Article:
Ready to Run
Bill Monning will vie for Assembly seat—but only if Laird is forced out.
Thursday, April 5, 2007
Bill Monning, a longtime political player who narrowly lost a 1993 race to represent the Central Coast in the US Congress, says he plans to run for a seat in the state Assembly—with one provision.
In February 2008, voters may decide to change the state’s term limits law, which would allow Assemblyman John Laird to run again. Monning says he won’t challenge Laird. But if voters reject the term limits plan, then Monning, an attorney and professor at the Monterey Institute of International Studies and the Monterey College of Law, will set his sights on the 27th District seat.
He believes that his professional experience in conflict resolution would come in handy in Sacramento. “I’m very confident that people can pursue other ways of solving conflict,” he says. “That’s a key interest of mine in running.”
“Politics is in my blood.”
It’s two days before César Chávez’s birthday and four days before Monning’s birthday when he tells me this. After revealing his political plans, he moves on to a story about meeting Chávez.
It was the summer of 1973. Nagi Daifullah and Juan de la Cruz had recently been shot and killed on United Farm Workers picket lines in the Central Valley. Monning, a new Berkeley grad, drove to Delano to volunteer for the UFW. Union attorneys wanted Monning to interview farmworkers about the shootings. Monning met Chávez in La Paz.
“César asked me if I spoke Spanish.” Manning didn’t. “My first night in La Paz, I stayed up most of it, studying Spanish books. César’s parting words were: ‘So you need to learn Spanish.’ I said, ‘Yes, sir.’ ”
Monning did learn Spanish, from the campesinos, he says. Now, he’s fluent; he’s since taught negotiation and mediation classes in Spanish, in Peru and Chile.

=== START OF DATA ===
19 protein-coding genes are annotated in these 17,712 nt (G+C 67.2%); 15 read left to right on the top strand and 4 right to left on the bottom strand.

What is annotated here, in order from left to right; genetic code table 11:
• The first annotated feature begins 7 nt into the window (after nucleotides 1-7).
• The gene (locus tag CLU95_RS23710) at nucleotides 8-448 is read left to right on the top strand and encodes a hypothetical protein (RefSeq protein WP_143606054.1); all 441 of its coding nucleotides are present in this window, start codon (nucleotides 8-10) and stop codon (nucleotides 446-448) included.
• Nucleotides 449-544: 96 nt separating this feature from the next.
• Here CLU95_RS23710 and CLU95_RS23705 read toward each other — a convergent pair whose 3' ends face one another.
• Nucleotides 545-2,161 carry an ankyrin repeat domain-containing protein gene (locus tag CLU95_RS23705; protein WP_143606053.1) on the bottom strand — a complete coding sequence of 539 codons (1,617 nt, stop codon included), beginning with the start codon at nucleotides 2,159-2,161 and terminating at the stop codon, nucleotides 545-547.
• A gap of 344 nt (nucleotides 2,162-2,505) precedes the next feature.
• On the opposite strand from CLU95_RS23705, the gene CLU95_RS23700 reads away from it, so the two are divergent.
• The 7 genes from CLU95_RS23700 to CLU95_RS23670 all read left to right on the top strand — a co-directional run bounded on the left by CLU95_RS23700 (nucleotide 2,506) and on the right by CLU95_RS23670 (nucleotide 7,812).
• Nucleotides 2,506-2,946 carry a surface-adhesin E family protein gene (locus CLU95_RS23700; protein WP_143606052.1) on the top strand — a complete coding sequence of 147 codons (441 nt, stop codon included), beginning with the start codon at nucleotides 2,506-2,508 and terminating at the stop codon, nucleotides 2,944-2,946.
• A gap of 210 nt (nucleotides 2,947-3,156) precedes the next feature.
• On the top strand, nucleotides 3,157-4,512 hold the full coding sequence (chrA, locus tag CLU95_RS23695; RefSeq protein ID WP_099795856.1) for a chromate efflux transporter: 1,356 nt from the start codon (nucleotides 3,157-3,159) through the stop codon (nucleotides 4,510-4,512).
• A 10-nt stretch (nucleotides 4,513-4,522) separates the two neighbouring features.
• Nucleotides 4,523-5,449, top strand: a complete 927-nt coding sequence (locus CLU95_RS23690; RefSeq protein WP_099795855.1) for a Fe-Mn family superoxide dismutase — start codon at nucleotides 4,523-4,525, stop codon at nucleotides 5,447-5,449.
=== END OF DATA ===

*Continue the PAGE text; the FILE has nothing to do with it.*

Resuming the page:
He also went on to become a union lawyer, working for California Rural Legal Assistance in Salinas and championing civil rights. In 1980, Monning and others called on the county to adopt field-posting laws after chemicals sprayed on produce fields poisoned dozens of farmworkers. The county ordinance became a model for the state’s field-posting laws.
In 1993, Monning ran the congressional seat that was vacated when Clinton’s Office of Management and Budget picked Leon Panetta to lead the department. In a field of 26 candidates, Monning finished a close second to Sam Farr. A year later, Monning challenged then-Assemblyman Bruce McPherson for his seat in Sacramento, narrowly losing the race to the Republican incumbent.
For the next 10 years, Monning focused on education and human rights issues. He also stayed active in state and local issues, working with groups including the Monterey County Task Force on Campaign Finance Reform, the local Peace Coalition and the Sierra Club.
In 2003, Monning co-founded Global Majority, Inc., an organization based at MIIS that trains students in non-violent conflict resolution. It will host an international negotiation and mediation training seminar in Amman, Jordan in June.
“With the work I’ve been doing, internationally and locally, with conflict resolution and education and training,” he says, “politics is in my blood.”
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Currently, legislators may serve a total of 14 years—six in the Assembly and eight in the Senate. The initiative aims to limit legislators to 12 years in office, but they would be able to spend all or part of that time in either House.
If enough signatures are gathered, the issue will go to voters on Feb. 5, 2008. If the initiative passes, Laird says, he will run for his fourth term in the Assembly. “And I will endorse John Laird whole-heartedly,” Monning says. In this scenario, Laird is all but guaranteed to win.
Three Santa Cruz County Democrats have already announced their candidacy—Emily Riley and Ryan Coonerty (Santa Cruz’s mayor and vice mayor, respectively) and Felton water activist Barbara Sprenger. That field is likely to split the Santa Cruz County vote. Conventional wisdom says the race is Monning’s to lose. And he believes he deserves the job for old-fashioned reasons. “It may sound corny,” he says, “but I have a real passion for the diverse people of the Central Coast and the environmental integrity of the Central Coast.”